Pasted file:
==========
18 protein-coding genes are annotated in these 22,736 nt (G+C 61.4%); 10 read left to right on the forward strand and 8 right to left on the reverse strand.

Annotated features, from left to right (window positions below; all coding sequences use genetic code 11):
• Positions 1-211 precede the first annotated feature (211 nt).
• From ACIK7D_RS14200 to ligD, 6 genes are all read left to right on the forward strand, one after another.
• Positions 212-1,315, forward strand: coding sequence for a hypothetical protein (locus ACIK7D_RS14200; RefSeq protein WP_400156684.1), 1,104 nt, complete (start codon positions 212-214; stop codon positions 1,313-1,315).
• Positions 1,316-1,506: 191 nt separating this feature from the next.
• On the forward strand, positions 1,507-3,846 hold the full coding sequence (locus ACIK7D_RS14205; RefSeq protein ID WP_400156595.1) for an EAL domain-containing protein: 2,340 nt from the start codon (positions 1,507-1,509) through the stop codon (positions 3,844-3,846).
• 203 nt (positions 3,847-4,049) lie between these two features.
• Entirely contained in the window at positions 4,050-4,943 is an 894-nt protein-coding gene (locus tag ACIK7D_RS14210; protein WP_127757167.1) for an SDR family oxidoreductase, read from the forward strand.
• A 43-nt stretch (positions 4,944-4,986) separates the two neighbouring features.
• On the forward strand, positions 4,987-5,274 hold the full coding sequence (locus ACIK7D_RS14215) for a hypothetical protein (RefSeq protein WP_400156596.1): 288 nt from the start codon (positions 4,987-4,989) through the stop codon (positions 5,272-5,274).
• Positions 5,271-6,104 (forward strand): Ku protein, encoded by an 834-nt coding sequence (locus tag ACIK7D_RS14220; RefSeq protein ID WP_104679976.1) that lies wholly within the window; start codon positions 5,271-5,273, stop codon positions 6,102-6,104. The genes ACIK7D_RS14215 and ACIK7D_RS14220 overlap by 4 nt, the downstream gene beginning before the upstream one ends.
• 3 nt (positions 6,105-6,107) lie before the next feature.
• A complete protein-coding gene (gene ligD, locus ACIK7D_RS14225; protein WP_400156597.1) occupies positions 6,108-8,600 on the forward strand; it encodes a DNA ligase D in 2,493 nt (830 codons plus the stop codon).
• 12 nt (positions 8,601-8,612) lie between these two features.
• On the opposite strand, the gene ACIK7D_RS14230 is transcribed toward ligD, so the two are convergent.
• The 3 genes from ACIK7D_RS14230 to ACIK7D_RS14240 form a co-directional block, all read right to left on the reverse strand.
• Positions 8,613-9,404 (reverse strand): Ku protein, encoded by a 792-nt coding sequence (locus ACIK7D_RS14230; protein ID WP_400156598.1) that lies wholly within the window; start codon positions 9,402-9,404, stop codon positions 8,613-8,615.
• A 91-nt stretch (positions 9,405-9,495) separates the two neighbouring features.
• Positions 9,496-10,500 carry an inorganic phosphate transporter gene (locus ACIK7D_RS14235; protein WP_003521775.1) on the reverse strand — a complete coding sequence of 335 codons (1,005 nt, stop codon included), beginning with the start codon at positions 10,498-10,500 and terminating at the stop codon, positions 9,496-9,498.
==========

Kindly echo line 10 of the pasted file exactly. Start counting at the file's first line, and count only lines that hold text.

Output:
• A 43-nt stretch (positions 4,944-4,986) separates the two neighbouring features.